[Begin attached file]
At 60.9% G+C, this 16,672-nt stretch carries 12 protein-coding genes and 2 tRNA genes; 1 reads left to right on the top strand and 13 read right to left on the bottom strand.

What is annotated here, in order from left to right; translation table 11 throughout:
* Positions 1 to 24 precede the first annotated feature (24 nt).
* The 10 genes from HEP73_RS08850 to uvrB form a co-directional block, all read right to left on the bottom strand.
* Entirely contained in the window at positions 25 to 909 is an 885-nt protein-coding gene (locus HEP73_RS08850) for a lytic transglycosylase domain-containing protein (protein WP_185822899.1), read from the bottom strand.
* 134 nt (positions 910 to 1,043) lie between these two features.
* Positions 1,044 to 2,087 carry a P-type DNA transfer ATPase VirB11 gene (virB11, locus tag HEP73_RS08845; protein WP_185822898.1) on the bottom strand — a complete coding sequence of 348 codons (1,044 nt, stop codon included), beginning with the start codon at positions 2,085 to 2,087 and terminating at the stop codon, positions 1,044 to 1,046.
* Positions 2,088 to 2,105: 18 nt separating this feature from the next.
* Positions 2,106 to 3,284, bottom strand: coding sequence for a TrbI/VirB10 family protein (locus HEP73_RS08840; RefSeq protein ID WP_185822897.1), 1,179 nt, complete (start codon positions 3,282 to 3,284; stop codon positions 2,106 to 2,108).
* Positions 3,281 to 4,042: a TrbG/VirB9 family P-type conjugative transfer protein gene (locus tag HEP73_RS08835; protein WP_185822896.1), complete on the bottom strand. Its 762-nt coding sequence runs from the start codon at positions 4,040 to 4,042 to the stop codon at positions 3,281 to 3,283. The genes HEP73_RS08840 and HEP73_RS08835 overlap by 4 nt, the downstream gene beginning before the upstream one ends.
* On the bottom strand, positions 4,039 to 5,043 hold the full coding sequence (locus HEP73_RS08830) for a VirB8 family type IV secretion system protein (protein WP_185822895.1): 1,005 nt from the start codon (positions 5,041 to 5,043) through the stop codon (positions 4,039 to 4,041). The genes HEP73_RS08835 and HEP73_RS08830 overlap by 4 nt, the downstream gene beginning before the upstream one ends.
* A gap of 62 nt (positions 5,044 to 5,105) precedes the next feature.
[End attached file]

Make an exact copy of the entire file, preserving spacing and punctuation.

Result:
At 60.9% G+C, this 16,672-nt stretch carries 12 protein-coding genes and 2 tRNA genes; 1 reads left to right on the top strand and 13 read right to left on the bottom strand.

What is annotated here, in order from left to right; translation table 11 throughout:
* Positions 1 to 24 precede the first annotated feature (24 nt).
* The 10 genes from HEP73_RS08850 to uvrB form a co-directional block, all read right to left on the bottom strand.
* Entirely contained in the window at positions 25 to 909 is an 885-nt protein-coding gene (locus HEP73_RS08850) for a lytic transglycosylase domain-containing protein (protein WP_185822899.1), read from the bottom strand.
* 134 nt (positions 910 to 1,043) lie between these two features.
* Positions 1,044 to 2,087 carry a P-type DNA transfer ATPase VirB11 gene (virB11, locus tag HEP73_RS08845; protein WP_185822898.1) on the bottom strand — a complete coding sequence of 348 codons (1,044 nt, stop codon included), beginning with the start codon at positions 2,085 to 2,087 and terminating at the stop codon, positions 1,044 to 1,046.
* Positions 2,088 to 2,105: 18 nt separating this feature from the next.
* Positions 2,106 to 3,284, bottom strand: coding sequence for a TrbI/VirB10 family protein (locus HEP73_RS08840; RefSeq protein ID WP_185822897.1), 1,179 nt, complete (start codon positions 3,282 to 3,284; stop codon positions 2,106 to 2,108).
* Positions 3,281 to 4,042: a TrbG/VirB9 family P-type conjugative transfer protein gene (locus tag HEP73_RS08835; protein WP_185822896.1), complete on the bottom strand. Its 762-nt coding sequence runs from the start codon at positions 4,040 to 4,042 to the stop codon at positions 3,281 to 3,283. The genes HEP73_RS08840 and HEP73_RS08835 overlap by 4 nt, the downstream gene beginning before the upstream one ends.
* On the bottom strand, positions 4,039 to 5,043 hold the full coding sequence (locus HEP73_RS08830) for a VirB8 family type IV secretion system protein (protein WP_185822895.1): 1,005 nt from the start codon (positions 5,041 to 5,043) through the stop codon (positions 4,039 to 4,041). The genes HEP73_RS08835 and HEP73_RS08830 overlap by 4 nt, the downstream gene beginning before the upstream one ends.
* A gap of 62 nt (positions 5,044 to 5,105) precedes the next feature.